Huber, M., & Hutchings, P. (2005). The Advancements of Learning: Building the teaching commons. The Carnegie Foundation Report on the Scholarship of Teaching and Learning. The Carnegie Foundation for the Advancement of Teaching, San Francisco, Jossey-Bass.

Huber, M. (2005) Balancing Acts: the Scholarship of Teaching and Learning in Academic Careers, Washington, DC: The American Association for Higher Education and The Carnegie Foundation for the Advancement of Teaching

Huber, M. T., Morreale, S. P. (2002) ‘Situating the Scholarship of Teaching and Learning: A Cross-Disciplinary Conversation’ in Huber, M. T., Morreale, S. P.(Eds.)  Disciplinary Styles in the Scholarship of Teaching and Learning: exploring common ground, (Washington, D.C., American Association for Higher Education) Available at:
http://www.carnegiefoundation.org/publications/sub.asp?key=452&subkey=610

Huber, M. T. (1999) Developing Discourse Communities around the Scholarship of Teaching’ Carnegie Chronicle, Vol 8. No 6.

Hutchings, P. (2007) ‘Theory: The Elephant in the Scholarship of Teaching and Learning Room’ in International Journal for the Scholarship of Teaching and Learning, Vol 1, No. 1, pp. 1-4. Available at:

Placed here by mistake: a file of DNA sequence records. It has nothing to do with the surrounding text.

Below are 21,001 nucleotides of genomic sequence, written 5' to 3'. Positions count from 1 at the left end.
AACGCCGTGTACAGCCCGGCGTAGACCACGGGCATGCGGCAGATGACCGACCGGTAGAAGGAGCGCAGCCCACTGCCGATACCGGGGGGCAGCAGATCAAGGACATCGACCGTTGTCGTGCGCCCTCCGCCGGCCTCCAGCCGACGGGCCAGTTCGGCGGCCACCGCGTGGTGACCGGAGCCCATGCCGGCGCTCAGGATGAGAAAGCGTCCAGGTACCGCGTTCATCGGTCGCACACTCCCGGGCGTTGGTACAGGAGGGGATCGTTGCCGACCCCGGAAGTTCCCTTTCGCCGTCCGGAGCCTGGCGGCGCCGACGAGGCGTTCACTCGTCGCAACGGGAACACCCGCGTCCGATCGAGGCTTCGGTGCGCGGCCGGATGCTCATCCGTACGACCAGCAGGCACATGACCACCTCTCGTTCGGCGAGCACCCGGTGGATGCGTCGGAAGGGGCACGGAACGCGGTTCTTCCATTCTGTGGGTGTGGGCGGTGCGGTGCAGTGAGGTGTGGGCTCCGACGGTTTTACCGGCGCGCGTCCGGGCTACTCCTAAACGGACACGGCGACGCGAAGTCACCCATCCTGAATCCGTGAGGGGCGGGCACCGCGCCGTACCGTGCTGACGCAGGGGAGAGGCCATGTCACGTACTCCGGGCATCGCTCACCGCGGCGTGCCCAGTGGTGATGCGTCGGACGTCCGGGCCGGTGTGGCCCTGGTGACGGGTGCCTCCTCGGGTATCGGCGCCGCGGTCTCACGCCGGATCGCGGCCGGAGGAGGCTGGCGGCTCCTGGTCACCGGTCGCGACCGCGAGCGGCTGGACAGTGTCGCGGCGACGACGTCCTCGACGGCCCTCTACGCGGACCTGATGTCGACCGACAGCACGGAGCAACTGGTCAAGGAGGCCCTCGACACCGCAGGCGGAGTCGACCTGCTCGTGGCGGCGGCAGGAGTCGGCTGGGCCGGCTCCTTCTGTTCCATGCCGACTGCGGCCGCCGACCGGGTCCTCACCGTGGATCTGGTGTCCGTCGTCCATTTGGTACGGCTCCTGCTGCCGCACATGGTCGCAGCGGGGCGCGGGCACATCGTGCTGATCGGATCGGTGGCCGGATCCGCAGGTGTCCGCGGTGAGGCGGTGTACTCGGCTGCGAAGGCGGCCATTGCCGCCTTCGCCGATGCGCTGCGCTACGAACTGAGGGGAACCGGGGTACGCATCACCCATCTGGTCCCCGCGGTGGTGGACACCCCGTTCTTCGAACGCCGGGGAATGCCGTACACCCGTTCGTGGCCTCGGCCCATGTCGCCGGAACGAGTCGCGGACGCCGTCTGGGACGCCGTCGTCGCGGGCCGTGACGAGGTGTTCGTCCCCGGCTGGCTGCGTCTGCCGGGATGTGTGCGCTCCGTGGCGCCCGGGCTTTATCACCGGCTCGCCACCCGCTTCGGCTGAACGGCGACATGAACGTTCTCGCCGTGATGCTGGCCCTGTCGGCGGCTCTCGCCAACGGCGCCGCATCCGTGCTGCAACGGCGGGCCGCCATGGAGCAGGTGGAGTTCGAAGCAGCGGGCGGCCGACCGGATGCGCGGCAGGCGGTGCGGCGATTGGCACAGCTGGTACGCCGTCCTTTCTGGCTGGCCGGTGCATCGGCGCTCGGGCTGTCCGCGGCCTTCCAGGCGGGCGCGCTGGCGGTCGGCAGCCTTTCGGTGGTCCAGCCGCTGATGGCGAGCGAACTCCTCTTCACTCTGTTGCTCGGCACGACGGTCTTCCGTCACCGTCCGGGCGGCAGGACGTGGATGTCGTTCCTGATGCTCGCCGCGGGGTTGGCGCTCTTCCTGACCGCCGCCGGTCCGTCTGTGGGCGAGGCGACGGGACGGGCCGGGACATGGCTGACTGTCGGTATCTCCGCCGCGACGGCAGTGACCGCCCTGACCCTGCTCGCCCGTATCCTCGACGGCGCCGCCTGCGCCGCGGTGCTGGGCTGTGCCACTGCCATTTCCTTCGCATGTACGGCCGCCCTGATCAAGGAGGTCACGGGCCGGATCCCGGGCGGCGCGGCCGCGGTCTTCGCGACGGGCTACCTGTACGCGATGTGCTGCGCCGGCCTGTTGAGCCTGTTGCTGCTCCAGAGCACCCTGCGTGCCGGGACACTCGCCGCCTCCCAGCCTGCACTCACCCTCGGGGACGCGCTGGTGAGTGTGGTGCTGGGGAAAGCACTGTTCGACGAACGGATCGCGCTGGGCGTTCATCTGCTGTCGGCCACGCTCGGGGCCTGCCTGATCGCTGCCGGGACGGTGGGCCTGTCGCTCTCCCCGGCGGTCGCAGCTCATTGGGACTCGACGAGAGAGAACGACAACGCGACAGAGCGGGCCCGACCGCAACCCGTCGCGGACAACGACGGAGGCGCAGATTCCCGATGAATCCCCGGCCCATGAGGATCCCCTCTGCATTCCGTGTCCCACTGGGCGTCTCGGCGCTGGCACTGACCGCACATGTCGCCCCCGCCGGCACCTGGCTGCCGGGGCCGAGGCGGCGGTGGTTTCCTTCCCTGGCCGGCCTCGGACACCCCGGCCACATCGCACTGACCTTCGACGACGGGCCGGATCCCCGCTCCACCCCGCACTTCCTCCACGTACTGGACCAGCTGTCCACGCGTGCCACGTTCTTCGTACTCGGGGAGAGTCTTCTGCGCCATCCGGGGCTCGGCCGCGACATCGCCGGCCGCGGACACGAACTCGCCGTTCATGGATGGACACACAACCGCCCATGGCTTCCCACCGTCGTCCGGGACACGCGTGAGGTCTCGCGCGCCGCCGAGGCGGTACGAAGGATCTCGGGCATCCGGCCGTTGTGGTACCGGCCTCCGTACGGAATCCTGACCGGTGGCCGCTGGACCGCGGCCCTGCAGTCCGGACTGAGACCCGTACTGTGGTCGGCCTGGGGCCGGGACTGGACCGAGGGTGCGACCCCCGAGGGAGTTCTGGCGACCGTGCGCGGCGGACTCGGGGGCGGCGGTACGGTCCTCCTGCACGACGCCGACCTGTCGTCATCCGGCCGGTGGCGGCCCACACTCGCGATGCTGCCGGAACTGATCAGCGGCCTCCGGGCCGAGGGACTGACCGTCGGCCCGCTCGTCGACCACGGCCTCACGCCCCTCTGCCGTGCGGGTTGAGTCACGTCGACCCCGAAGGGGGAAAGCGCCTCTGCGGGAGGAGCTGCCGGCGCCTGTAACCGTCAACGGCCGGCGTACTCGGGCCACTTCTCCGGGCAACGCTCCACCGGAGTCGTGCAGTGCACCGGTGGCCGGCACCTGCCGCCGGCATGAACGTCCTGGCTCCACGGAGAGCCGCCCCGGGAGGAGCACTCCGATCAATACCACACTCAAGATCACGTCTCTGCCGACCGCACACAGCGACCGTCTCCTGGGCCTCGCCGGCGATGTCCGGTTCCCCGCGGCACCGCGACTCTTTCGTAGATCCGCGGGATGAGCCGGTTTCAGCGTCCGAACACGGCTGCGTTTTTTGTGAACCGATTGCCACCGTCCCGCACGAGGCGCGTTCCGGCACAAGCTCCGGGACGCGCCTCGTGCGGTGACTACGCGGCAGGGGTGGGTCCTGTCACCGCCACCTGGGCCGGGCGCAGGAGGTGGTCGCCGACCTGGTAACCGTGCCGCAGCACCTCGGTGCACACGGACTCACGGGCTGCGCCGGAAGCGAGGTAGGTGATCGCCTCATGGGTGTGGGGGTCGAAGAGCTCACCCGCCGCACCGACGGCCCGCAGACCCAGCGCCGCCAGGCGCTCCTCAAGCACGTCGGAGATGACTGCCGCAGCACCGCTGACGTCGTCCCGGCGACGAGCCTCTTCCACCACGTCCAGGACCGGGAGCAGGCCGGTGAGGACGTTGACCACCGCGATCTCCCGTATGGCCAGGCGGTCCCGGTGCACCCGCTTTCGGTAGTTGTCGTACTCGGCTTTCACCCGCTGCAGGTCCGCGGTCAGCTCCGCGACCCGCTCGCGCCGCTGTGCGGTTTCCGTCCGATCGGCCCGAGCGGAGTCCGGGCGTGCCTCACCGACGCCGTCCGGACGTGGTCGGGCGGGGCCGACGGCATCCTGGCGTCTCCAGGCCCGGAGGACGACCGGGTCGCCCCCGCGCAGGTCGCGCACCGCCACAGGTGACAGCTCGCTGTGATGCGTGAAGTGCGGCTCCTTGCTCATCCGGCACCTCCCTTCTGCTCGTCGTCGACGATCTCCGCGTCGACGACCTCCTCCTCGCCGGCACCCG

http://www.georgiasouthern.edu/ijsotl/v1n1/essays/hutchings/IJ_Hutchings.pdf

Hutchings, P. (2002) ‘Ethics and Aspiration in the Scholarship of Teaching and Learning,’ in Ethics of Inquiry: Issues in the Scholarship of Teaching and Learning, Menlo Park: The Carnegie Foundation for the Advancement of Teaching, pp. 1-17. Available at:
http://www.carnegiefoundation.org/dynamic/publications/ethics_of_inq-intro.pdf

Hutchings, P. (2000) ‘Approaching The Scholarship of Teaching and Learning’ in, Hutchings, P. (Ed) Opening Lines: Approaches to the Scholarship of Teaching and Learning, Menlo Park, CA: The Carnegie Foundation for the Advancement of Teaching, pp. 1-10. Available at:
http://www.carnegiefoundation.org/dynamic/publications/approaching.pdf